Special Issue "Medical Imaging & Image Processing"

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A special issue of Technologies (ISSN 2227-7080).

Deadline for manuscript submissions: closed (31 March 2015)

Special Issue Editors

Guest Editor
Prof. Dr. Yudong Zhang

1 School of information science and technology, Nanjing Normal University, Nanjing, China
2 Columbia University, New York, NY, USA
Website | E-Mail
Interests: magnetic resonance imaging; computer vision; machine learning; pattern recognition; machine vision; artificial neural network; support vector machine; swarm intelligence; global optimization
Guest Editor
Dr. Zhengchao Dong

Professor, Columbia University, New York, NY 10032, USA, Research Scientist, New York State Psychiatric Institute, New York, NY 10032, USA
Website | E-Mail
Phone: +1-212-543-5997
Fax: +1-212-543 6660
Interests: magnetic resonance spectroscopy imaging

Special Issue Information

Dear Colleagues,

Medical Imaging has become an essential component in many fields of bio-medical research and clinical practice. Biologists study cells and generate 3D confocal microscopy data sets, virologists generate 3D reconstructions of viruses from micrographs, radiologists identify and quantify tumors from MRI and CT scans, and neuroscientists detect regional metabolic brain activity from PET and functional MRI scans.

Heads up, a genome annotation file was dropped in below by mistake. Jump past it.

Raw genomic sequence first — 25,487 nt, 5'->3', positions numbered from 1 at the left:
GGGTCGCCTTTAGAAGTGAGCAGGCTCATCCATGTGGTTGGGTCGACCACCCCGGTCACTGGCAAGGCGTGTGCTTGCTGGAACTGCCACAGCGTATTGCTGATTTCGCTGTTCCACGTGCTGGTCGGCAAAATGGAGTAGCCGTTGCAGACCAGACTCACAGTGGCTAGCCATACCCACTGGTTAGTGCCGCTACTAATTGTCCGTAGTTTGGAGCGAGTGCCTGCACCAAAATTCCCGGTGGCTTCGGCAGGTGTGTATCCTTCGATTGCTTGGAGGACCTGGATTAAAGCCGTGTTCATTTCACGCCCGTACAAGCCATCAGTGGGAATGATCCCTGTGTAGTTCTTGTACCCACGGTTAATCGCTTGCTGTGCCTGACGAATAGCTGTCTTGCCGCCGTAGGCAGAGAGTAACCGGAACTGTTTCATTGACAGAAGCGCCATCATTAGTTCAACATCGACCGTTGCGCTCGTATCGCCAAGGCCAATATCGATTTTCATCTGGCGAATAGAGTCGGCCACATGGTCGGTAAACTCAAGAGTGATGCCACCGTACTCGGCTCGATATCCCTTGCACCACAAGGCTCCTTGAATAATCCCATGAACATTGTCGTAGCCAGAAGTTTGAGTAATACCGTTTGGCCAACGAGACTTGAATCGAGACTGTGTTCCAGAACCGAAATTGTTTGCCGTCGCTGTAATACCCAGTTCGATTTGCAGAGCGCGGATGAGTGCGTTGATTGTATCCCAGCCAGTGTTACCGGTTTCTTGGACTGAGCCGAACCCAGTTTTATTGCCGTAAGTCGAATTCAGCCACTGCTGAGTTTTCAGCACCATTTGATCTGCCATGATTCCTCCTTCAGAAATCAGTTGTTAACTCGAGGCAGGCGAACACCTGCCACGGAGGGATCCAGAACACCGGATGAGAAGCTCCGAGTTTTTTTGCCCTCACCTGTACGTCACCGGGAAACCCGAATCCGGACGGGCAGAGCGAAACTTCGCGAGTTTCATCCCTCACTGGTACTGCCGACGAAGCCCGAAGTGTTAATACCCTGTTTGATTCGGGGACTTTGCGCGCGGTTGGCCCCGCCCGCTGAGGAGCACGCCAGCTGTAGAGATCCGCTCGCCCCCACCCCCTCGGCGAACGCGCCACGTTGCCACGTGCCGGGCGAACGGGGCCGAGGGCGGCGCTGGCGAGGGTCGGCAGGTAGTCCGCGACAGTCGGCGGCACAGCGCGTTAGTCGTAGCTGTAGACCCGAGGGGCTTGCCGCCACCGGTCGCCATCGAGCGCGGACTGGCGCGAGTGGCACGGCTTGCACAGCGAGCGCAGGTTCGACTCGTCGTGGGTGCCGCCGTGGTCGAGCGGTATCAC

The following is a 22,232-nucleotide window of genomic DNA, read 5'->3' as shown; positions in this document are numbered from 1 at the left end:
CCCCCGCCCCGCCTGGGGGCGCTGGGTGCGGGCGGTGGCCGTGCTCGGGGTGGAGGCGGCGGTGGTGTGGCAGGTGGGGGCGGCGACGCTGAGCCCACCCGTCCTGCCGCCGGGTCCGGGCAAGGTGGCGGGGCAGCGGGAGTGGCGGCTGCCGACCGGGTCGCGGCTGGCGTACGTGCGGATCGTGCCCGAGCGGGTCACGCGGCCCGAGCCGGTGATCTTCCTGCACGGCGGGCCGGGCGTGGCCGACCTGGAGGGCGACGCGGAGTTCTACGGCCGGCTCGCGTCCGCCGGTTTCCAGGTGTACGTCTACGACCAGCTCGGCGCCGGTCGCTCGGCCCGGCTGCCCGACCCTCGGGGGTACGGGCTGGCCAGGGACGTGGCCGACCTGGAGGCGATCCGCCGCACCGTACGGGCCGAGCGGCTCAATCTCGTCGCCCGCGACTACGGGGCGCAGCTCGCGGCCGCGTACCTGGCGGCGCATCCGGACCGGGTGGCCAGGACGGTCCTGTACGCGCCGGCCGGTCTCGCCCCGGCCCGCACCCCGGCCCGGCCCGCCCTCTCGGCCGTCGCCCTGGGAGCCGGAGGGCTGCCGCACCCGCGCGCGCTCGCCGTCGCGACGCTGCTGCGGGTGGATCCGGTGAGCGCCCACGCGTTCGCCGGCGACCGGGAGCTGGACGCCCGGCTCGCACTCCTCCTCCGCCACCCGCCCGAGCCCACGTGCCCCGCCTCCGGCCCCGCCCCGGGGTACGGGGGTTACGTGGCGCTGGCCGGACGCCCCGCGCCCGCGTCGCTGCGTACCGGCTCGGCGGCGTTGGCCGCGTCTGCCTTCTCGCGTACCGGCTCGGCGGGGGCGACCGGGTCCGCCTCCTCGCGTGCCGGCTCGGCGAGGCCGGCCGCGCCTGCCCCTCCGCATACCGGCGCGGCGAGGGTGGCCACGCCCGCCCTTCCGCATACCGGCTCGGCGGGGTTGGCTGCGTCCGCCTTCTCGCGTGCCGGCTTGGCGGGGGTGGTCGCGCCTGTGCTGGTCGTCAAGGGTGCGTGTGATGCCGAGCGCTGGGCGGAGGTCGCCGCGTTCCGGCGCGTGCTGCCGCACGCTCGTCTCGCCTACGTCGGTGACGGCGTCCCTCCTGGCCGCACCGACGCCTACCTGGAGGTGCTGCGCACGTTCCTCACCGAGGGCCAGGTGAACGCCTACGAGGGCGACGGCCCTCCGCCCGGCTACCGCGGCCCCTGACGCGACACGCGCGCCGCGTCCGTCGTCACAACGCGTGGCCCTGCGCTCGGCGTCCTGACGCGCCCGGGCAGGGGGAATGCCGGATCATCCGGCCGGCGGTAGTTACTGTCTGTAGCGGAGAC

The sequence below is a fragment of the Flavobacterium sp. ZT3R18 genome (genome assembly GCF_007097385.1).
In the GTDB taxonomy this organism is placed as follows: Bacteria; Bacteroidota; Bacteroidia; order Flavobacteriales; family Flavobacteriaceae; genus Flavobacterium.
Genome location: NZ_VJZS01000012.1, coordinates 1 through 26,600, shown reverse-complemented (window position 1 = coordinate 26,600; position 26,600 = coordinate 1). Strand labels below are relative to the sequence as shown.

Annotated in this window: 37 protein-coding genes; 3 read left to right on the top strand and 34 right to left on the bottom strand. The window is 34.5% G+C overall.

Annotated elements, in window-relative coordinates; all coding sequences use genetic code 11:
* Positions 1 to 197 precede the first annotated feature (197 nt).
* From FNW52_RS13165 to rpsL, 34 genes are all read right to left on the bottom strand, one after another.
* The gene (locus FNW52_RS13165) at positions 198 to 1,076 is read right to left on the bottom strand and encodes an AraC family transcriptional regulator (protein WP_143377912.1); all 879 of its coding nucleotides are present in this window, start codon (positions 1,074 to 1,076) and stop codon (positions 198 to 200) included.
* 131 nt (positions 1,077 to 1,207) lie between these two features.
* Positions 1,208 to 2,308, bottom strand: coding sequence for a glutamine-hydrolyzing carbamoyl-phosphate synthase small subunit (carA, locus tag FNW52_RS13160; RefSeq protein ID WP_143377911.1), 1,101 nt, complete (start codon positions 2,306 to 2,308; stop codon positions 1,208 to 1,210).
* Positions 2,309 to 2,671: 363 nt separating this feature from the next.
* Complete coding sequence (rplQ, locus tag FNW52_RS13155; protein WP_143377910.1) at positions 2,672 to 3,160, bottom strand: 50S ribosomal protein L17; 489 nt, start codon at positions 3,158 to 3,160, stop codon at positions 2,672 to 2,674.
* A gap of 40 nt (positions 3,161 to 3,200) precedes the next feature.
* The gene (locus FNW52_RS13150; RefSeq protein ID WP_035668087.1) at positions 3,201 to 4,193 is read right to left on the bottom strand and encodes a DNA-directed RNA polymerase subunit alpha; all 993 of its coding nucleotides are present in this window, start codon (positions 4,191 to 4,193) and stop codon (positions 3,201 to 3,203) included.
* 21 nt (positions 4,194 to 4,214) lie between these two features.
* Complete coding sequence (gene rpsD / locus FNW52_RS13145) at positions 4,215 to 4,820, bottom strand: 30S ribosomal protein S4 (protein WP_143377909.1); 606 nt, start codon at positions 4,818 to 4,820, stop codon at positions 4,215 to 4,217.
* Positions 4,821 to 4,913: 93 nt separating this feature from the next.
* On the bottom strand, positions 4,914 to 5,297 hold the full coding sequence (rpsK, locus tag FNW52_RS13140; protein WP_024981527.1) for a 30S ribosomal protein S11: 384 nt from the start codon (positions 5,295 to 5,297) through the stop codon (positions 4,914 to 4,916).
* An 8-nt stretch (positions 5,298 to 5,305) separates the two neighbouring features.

Image Processing includes the analysis, enhancement and display of images captured via various medical imaging technologies. Image reconstruction and modeling techniques allow instant processing of 2D signals to create 3D images. In addition, image processing and analysis can be used to determine the diameter, volume and vasculature of a tumor or organ, flow parameters of blood or other fluids and microscopic changes that have yet to raise any otherwise discernible flags.

Dr. Yudong Zhang
Dr. Zhengchao Dong
Guest Editors

Submission

Manuscripts should be submitted online at www.mdpi.com by registering and logging in to this website. Once you are registered, click here to go to the submission form. Manuscripts can be submitted until the deadline. Papers will be published continuously (as soon as accepted) and will be listed together on the special issue website. Research articles, review articles as well as communications are invited. For planned papers, a title and short abstract (about 100 words) can be sent to the Editorial Office for announcement on this website.